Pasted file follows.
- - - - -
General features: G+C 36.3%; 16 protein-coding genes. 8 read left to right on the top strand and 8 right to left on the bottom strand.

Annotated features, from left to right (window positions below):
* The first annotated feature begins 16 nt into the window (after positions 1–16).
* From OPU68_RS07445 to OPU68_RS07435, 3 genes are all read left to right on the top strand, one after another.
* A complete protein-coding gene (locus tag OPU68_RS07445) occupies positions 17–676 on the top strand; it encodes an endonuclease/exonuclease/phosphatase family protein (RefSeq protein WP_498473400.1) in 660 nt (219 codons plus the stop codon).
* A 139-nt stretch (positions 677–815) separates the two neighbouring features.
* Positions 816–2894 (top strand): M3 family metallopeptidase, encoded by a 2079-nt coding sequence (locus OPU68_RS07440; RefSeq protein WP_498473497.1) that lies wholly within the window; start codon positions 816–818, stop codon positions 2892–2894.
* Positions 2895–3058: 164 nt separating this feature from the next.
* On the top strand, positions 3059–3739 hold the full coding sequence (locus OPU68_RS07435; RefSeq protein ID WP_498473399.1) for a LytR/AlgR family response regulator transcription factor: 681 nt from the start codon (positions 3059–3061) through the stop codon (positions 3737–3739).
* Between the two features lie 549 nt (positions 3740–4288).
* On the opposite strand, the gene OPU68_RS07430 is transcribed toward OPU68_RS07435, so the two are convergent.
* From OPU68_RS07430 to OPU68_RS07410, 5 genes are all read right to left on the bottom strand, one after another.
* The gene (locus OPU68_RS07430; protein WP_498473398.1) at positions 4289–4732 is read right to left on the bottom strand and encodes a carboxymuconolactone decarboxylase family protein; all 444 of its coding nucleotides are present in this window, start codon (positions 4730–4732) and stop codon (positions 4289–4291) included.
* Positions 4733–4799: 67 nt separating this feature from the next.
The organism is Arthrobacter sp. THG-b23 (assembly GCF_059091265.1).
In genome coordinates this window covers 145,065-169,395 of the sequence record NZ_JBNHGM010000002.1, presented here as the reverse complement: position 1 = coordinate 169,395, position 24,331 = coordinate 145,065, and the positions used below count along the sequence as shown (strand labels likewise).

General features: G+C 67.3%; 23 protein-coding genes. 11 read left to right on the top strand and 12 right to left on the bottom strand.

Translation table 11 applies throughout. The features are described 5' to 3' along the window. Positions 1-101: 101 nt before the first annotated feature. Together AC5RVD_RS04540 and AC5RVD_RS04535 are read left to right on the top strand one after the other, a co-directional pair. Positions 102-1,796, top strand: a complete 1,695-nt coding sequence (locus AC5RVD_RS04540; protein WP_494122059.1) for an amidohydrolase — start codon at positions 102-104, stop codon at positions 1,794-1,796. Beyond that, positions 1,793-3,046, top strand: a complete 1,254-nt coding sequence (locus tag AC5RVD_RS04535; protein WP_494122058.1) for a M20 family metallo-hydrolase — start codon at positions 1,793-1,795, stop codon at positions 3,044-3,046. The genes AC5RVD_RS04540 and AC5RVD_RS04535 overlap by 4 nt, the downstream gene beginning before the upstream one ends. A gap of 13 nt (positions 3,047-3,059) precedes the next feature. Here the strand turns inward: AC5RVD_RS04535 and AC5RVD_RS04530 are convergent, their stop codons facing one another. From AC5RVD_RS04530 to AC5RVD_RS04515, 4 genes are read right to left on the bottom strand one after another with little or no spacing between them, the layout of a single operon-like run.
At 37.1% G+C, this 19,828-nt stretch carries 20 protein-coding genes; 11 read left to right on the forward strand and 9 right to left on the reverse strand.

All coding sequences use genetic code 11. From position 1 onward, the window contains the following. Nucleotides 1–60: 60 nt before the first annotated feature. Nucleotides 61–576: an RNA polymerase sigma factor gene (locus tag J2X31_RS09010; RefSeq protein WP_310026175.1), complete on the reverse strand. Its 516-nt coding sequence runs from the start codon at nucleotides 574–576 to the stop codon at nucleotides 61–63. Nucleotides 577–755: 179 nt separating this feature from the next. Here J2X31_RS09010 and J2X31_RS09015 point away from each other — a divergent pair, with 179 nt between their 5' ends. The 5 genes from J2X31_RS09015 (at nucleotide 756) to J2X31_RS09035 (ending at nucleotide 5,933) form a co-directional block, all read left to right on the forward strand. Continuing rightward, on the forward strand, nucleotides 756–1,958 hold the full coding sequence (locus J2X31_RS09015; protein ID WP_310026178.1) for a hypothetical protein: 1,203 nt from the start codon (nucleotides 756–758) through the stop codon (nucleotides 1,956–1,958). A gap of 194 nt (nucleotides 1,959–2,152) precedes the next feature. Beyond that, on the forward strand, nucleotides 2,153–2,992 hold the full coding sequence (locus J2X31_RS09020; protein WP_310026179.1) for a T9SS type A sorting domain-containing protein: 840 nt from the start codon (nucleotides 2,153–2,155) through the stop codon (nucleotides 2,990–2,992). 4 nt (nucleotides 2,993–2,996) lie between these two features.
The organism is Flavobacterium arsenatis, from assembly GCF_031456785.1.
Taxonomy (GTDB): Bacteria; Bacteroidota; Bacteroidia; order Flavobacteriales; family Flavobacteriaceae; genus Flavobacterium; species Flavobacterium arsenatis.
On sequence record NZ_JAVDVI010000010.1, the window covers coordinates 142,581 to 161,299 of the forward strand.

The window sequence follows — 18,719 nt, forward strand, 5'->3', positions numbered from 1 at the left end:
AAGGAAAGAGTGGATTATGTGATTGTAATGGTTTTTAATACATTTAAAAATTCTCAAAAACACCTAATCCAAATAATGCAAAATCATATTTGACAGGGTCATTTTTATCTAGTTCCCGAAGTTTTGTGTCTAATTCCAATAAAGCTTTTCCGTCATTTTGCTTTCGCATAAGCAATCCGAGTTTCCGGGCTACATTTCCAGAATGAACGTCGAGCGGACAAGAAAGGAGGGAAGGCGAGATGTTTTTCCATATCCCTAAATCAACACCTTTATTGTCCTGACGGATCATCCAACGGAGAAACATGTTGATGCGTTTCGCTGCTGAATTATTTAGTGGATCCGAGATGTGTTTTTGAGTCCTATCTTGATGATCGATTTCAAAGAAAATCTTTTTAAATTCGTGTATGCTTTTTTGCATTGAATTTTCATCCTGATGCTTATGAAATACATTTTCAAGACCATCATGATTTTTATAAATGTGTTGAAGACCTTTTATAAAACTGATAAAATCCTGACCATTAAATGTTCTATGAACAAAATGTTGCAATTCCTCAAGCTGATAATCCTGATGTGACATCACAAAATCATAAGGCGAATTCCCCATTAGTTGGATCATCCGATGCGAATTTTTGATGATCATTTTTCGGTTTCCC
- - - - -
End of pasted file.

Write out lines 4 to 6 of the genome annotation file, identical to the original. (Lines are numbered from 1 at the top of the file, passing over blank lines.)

* From OPU68_RS07445 to OPU68_RS07435, 3 genes are all read left to right on the top strand, one after another.
* A complete protein-coding gene (locus tag OPU68_RS07445) occupies positions 17–676 on the top strand; it encodes an endonuclease/exonuclease/phosphatase family protein (RefSeq protein WP_498473400.1) in 660 nt (219 codons plus the stop codon).
* A 139-nt stretch (positions 677–815) separates the two neighbouring features.